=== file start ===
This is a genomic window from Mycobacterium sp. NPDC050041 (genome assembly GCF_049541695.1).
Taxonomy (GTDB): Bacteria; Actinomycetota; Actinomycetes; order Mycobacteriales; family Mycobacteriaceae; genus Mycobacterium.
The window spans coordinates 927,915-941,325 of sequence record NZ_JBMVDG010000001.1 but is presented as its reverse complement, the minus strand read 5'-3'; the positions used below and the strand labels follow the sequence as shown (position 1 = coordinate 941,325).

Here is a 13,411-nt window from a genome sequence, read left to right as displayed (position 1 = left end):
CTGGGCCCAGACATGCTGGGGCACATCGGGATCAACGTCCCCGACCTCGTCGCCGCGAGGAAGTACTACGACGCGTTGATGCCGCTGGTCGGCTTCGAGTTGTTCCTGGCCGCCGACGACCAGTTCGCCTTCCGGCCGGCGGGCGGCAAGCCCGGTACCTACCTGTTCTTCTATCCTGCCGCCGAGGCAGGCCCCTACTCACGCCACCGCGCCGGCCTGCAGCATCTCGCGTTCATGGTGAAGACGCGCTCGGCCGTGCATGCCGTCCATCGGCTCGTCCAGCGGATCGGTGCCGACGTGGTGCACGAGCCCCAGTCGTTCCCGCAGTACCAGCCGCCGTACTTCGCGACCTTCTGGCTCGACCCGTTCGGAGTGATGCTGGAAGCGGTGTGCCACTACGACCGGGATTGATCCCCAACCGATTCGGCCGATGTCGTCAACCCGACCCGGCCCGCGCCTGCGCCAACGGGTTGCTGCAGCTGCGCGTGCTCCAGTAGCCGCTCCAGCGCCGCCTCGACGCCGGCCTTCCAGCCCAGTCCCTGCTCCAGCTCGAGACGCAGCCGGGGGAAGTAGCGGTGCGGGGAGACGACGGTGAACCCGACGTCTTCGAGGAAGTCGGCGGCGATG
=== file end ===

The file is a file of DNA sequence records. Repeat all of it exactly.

This is a genomic window from Mycobacterium sp. NPDC050041 (genome assembly GCF_049541695.1).
Taxonomy (GTDB): Bacteria; Actinomycetota; Actinomycetes; order Mycobacteriales; family Mycobacteriaceae; genus Mycobacterium.
The window spans coordinates 927,915-941,325 of sequence record NZ_JBMVDG010000001.1 but is presented as its reverse complement, the minus strand read 5'-3'; the positions used below and the strand labels follow the sequence as shown (position 1 = coordinate 941,325).

Here is a 13,411-nt window from a genome sequence, read left to right as displayed (position 1 = left end):
CTGGGCCCAGACATGCTGGGGCACATCGGGATCAACGTCCCCGACCTCGTCGCCGCGAGGAAGTACTACGACGCGTTGATGCCGCTGGTCGGCTTCGAGTTGTTCCTGGCCGCCGACGACCAGTTCGCCTTCCGGCCGGCGGGCGGCAAGCCCGGTACCTACCTGTTCTTCTATCCTGCCGCCGAGGCAGGCCCCTACTCACGCCACCGCGCCGGCCTGCAGCATCTCGCGTTCATGGTGAAGACGCGCTCGGCCGTGCATGCCGTCCATCGGCTCGTCCAGCGGATCGGTGCCGACGTGGTGCACGAGCCCCAGTCGTTCCCGCAGTACCAGCCGCCGTACTTCGCGACCTTCTGGCTCGACCCGTTCGGAGTGATGCTGGAAGCGGTGTGCCACTACGACCGGGATTGATCCCCAACCGATTCGGCCGATGTCGTCAACCCGACCCGGCCCGCGCCTGCGCCAACGGGTTGCTGCAGCTGCGCGTGCTCCAGTAGCCGCTCCAGCGCCGCCTCGACGCCGGCCTTCCAGCCCAGTCCCTGCTCCAGCTCGAGACGCAGCCGGGGGAAGTAGCGGTGCGGGGAGACGACGGTGAACCCGACGTCTTCGAGGAAGTCGGCGGCGATG